Activists: Massachusetts Baby Safe Haven law working to prevent abandonments
BOSTON >> The flip of the calendar to 2016 marked another year in Massachusetts — the fourth out of the past five — with no newborns abandoned by their parents, advocates say.
The last report of a baby abandoned in the state was in April 2014, when an infant was found dead outside a New Bedford home, according to Baby Safe Haven New England.
This was the only abandonment of the last five years, a statistic the group said represents a sharp decline from the years before Massachusetts passed a law allowing parents to surrender a newborn to a hospital, police department or manned fire station.
Passed in 2004, the Safe Haven Act of Massachusetts was written at a time when the state was seeing two to four infant abandonments each year, said Baby Safe Haven New England director Michael Morrisey. From 1999 to 2004, 15 babies were abandoned in Massachusetts, he said.
"When the laws passed, the goal was to stop those numbers. That's what the laws were passed to do," Morrisey said. "We're the only state that's achieved that goal."
Under the law, parents can surrender infants who are seven days old or younger, who are then taken into Department of Children and Families Custody and placed in foster care.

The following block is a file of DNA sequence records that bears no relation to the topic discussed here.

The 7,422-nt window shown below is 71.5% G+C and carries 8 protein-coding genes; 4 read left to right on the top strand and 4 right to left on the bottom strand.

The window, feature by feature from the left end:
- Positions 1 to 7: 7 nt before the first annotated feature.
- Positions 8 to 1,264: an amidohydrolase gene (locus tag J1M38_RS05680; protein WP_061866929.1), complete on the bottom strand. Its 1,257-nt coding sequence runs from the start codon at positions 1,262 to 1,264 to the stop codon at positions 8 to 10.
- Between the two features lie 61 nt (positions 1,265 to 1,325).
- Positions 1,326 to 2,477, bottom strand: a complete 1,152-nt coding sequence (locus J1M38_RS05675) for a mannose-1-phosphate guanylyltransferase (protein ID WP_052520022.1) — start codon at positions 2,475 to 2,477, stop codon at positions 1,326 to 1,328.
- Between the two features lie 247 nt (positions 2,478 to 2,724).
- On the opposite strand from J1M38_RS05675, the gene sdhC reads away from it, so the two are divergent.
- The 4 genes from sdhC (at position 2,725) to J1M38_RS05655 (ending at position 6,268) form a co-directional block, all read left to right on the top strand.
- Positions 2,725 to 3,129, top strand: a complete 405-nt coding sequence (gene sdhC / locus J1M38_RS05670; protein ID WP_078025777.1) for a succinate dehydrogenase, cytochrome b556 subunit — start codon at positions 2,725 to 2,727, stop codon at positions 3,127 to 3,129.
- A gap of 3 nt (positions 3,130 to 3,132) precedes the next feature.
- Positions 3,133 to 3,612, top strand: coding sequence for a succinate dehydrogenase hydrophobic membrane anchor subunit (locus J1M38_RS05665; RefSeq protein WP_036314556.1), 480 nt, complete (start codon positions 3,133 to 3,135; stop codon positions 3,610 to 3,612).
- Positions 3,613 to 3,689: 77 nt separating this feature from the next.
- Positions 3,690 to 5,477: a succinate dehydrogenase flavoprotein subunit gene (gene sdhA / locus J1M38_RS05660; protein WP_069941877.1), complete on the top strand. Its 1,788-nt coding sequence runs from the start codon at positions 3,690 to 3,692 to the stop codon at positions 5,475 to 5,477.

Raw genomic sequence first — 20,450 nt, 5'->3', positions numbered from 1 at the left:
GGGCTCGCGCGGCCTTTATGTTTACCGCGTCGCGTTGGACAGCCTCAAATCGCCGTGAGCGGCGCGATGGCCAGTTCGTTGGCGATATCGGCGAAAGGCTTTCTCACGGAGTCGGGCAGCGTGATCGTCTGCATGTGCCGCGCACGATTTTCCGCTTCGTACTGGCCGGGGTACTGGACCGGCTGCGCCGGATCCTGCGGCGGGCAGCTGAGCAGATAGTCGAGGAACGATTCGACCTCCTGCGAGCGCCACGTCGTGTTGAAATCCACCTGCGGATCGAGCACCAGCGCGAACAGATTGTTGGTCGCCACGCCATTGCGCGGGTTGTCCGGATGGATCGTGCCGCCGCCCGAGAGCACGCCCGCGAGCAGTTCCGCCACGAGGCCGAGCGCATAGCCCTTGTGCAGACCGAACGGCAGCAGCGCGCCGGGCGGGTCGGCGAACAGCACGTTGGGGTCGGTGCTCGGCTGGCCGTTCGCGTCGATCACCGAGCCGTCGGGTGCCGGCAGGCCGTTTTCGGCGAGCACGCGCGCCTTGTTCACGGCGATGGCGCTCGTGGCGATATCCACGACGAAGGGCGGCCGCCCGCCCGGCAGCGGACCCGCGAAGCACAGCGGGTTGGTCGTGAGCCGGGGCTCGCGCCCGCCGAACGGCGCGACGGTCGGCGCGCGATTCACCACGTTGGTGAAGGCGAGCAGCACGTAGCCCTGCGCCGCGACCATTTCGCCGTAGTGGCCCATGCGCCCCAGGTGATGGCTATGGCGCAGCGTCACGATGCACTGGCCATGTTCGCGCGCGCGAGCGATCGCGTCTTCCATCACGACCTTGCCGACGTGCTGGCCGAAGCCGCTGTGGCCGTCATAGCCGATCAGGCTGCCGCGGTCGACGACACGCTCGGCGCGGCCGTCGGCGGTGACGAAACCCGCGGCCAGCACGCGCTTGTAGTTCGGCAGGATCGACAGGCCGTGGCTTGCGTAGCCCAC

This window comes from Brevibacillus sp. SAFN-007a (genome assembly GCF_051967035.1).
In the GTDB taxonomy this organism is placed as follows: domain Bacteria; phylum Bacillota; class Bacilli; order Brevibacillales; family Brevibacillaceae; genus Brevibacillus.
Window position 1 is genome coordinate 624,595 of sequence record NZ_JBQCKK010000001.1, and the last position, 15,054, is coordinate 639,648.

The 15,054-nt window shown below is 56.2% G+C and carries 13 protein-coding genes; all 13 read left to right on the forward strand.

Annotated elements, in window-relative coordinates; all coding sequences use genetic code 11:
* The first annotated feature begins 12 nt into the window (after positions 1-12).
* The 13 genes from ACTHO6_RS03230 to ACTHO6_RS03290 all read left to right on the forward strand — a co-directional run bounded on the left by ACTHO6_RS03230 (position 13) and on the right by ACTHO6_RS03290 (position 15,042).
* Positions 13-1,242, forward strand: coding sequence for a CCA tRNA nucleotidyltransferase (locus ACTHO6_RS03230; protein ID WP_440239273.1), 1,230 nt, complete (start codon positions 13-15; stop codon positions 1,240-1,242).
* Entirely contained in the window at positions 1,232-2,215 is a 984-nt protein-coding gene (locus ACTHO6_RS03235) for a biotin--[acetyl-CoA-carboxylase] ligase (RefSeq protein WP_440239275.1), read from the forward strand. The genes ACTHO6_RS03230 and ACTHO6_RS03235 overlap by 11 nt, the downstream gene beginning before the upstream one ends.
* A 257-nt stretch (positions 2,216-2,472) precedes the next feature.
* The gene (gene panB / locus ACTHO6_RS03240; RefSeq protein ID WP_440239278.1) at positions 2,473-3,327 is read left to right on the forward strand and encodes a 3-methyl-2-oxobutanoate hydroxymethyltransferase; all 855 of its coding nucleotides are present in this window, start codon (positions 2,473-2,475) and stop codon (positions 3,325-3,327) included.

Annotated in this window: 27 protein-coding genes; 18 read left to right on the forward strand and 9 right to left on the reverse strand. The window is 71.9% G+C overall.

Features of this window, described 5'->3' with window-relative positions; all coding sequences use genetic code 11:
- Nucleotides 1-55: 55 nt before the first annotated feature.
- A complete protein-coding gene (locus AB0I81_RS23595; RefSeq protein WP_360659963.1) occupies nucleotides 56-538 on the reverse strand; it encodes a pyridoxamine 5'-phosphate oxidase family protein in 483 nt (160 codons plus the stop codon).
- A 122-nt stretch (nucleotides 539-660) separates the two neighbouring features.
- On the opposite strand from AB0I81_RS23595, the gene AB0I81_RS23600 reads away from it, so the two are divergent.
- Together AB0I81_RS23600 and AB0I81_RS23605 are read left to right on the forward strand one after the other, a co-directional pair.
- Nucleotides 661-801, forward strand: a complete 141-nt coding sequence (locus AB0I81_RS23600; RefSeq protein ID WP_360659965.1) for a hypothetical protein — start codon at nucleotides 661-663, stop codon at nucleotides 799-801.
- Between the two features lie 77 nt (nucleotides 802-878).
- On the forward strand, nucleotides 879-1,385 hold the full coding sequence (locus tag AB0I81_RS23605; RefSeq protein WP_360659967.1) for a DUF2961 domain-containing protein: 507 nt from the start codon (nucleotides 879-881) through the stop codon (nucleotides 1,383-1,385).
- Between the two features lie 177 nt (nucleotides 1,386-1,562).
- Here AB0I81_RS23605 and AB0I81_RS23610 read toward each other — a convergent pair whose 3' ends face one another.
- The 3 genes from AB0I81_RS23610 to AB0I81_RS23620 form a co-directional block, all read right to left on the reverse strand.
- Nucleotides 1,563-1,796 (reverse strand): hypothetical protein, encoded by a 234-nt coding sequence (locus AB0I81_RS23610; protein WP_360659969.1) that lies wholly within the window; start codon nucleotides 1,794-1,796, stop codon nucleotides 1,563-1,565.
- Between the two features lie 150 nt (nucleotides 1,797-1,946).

Since the law went into effect, at least 25 babies have been surrendered, according to the most recent statistics from Baby Safe Haven New England.
Morrisey said his group's focus is on preventing any sort of abandonment, not on how often babies are surrendered through program. Outreach efforts also help connect pregnant women with services like adoption support and help them work through options to determine a plan.
"These young women aren't monsters," Morrisey said. "They're just like everybody else, but they start making these successions of mistakes, like a person who gets lost when they're driving. It's almost the same thing. They're not doing it on purpose, but sometimes it just happens that way."
Legislation proposed this session and advanced by the House in November would expand the existing Safe Haven program to include arrangements made with first responders.
Bills filed by Reps. Keiko Orrall (H 114) and Shauna O'Connell (H 108) would allow parents to call 911 and set up a location to meet an emergency responder, to whom they could surrender their newborn.
Morrisey said the bills are designed after similar measures already in place in Vermont and New Hampshire.
"That's the model law for the rest of the country," he said. "If it doesn't pass in this legislative session, we may go to the ballot."
Members of Baby Safe Haven New England say their group is successful largely because they target their message specifically to a youth demographic, with efforts including a 2005 rap video about the law, produced and performed by Boston high school students.
Madelyn Paquette, a 17-year-old spokesperson for the group, said she thinks it helps for young women to hear about the safe haven law from their peers so that it does not sound like a lecture.
"I'm hoping I can reach one girl in a desperate situation," said Paquette, a sophomore at Lincoln-Sudbury Regional High School.
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